After my piece about Iceland, I figured I would write a separate article about each Scandinavian city I visited. However, I realized that all these cities are very similar to each other in terms of culture and point of view (though they probably wouldn’t agree with me) so I figured I would just write one article and try to encapsulate the unique aspects of each city.
I visited Copenhagen, Oslo, Bergen, and Stockholm (click on the links to go directly to the part of the article regarding the specific city) to conclude my Scandinavian trip. These Nordic cities, and their respective countries, all share similar values. They all believe in equality for all. As long as you are happy with the choices you’re making, without it affecting others, you should be allowed to live within society without harm. They don’t like individualism in society. It’s all about WE. No one person is better than another nor better than society itself. It’s a way of thinking called the Law of Jante.
The first night I was in Reykjavik (you’re probably pronouncing it wrong) I headed to bed around 1am. I am awoken, in a groggy state, by heavy bright light peering from the edges of the thin beige curtains that were covering the windows. The curtains themselves were glowing white as if there was an angel standing on the opposite side blasting it with magic powder. I reach for my phone. It’s 3am! WTF!
If you want to go to a place that has normal daylight hours, you probably shouldn’t be visiting Iceland. During the spring/summer it’s light out most of the day and then in the fall/winter, expect complete darkness. I was there in May, so I had to put on my sleeping mask every night I was there and had to continue doing that as I visited other Scandinavian cities (more on that in future posts. Sign up for the newsletter to be in the loop yo!) because they are very similar to Iceland when it comes to daylight.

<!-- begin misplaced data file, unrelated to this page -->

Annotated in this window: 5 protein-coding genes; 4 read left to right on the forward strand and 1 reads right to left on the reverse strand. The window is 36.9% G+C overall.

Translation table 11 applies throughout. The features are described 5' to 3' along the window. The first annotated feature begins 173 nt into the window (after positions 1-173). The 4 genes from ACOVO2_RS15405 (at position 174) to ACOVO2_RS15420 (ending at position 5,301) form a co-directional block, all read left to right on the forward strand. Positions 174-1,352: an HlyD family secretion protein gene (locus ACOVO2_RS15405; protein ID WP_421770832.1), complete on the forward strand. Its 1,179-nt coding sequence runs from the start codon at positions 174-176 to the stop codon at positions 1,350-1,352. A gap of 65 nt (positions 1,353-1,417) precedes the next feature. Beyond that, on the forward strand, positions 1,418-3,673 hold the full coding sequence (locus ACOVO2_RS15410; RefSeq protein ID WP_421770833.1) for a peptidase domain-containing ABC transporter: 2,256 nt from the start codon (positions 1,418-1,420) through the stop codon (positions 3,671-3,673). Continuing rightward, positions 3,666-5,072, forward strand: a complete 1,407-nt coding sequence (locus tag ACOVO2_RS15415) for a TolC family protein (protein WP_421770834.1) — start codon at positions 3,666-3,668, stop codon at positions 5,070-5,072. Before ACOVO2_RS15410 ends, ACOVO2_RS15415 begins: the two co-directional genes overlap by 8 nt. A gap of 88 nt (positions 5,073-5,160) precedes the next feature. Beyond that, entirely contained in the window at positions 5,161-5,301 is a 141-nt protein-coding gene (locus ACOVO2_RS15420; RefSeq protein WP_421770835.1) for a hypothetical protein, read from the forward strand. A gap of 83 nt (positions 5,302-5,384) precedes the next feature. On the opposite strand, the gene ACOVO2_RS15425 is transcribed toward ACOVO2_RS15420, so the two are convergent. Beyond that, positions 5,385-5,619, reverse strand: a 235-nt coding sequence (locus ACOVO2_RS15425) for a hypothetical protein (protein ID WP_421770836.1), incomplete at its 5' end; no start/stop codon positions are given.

“Guys…guys! Check this out, he’s about to pay with his watch…” I twist my hand and align my watch’s screen with that of the payment processor as the eyes of all the employees are on the little piece of constructed aluminum that is being held onto my hairy wrist by a white sport band. (beep) “Oh my god, it worked, that is so cool. What is that, the iWatch? I’ve never seen anyone pay like that.”
That was the common reaction I’ve been getting as I travelled through Iceland, Denmark, Norway, Sweden, and England. People are just blown away that someone is making purchases with a timepiece.
Even people that look as if they are having the shittiest day at work and that the last thing they want to do is to serve a latte (no I’m not off the drug yet 😕) to a prick like me, see me pay with my Apple Watch, and are caught off guard. The neurotransmitters in their brain, which had laid stagnant throughout the day as they went about performing menial tasks, start rapidly firing while they marvel at the technological progress stemming from this tiny gadget. Then their mouths slowly open in wonderment: are we already in the future?
Last night, Friday, the start of the weekend, I decided to take a stroll around Shoreditch, which is the London neighborhood I’m residing in while I’m here performing. The area’s style is akin to Lower Eastside in NYC, Wicker Park in Chicago, Kreuzberg in Berlin or Södermalm in Stockholm. Part artsy, part hipster, with buildings plastered in graffiti. White people graffiti though, where it’s considered art, not colored people graffiti where it’s considered gangsta. Everything around here has a bit of an edge to it, and it captures the type of places and people I’m drawn to.
I don’t have many friends in London. I have more than most out of towners would, but not enough who I’ve made close personal relationships with. Since I’m only in London for a limited time I want to go do something whenever I’m free, but I find myself not having many friends here that would be down if I called. I guess since I travel a lot by myself it’s no different than most of the other cities I’ve visited. I’m used to it.